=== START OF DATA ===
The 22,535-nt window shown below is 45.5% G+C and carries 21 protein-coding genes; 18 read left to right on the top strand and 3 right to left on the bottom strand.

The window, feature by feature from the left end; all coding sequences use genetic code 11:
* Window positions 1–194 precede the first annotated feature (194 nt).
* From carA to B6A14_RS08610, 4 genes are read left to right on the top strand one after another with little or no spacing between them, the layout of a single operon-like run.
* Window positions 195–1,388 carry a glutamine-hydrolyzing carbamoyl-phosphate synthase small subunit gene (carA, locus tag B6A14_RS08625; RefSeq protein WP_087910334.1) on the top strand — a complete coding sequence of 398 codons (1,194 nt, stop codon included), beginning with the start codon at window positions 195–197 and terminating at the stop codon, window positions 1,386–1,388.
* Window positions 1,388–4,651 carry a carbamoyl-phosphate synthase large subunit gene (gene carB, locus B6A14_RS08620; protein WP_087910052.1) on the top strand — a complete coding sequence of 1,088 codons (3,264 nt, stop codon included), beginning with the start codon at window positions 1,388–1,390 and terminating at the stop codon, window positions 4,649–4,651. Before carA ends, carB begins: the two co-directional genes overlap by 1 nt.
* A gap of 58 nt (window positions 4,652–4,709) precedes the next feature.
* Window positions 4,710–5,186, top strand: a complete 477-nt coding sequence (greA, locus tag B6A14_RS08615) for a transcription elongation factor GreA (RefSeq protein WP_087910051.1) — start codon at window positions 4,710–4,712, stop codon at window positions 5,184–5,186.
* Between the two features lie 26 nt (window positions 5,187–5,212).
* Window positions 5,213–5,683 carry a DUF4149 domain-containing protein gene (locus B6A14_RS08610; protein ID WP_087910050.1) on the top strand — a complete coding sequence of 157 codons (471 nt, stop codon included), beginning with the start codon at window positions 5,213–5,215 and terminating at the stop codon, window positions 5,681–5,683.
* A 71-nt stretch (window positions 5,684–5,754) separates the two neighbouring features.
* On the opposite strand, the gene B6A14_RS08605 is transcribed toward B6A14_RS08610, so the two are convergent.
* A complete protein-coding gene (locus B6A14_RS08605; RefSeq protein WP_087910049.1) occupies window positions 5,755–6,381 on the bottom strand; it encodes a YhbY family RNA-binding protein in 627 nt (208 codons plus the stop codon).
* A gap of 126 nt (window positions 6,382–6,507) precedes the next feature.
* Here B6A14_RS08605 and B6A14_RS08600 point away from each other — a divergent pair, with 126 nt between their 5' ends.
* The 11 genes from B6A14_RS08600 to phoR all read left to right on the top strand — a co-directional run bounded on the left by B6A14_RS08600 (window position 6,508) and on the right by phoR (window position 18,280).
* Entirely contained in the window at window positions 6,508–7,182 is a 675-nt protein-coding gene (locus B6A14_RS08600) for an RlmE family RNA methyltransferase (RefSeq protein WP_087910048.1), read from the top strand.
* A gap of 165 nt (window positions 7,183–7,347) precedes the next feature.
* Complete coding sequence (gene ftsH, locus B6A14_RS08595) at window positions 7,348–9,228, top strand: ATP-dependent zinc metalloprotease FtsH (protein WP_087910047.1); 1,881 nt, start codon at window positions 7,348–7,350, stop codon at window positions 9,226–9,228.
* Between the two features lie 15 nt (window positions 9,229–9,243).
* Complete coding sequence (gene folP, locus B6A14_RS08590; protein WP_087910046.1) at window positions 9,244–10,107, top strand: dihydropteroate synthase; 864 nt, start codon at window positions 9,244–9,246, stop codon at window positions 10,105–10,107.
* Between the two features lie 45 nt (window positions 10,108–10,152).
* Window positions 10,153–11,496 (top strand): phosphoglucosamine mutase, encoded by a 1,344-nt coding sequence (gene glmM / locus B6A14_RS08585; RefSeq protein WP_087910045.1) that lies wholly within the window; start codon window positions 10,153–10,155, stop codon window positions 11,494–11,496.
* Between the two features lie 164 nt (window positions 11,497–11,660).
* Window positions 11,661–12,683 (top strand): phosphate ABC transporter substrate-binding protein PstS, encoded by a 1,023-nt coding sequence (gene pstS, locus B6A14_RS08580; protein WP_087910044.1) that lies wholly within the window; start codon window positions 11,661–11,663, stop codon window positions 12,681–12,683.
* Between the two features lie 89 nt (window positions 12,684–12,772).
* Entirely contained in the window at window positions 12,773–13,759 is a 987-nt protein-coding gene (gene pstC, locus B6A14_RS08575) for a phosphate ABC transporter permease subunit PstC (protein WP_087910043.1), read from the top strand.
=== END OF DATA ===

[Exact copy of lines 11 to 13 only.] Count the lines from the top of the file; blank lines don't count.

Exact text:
* A 71-nt stretch (window positions 5,684–5,754) separates the two neighbouring features.
* On the opposite strand, the gene B6A14_RS08605 is transcribed toward B6A14_RS08610, so the two are convergent.
* A complete protein-coding gene (locus B6A14_RS08605; RefSeq protein WP_087910049.1) occupies window positions 5,755–6,381 on the bottom strand; it encodes a YhbY family RNA-binding protein in 627 nt (208 codons plus the stop codon).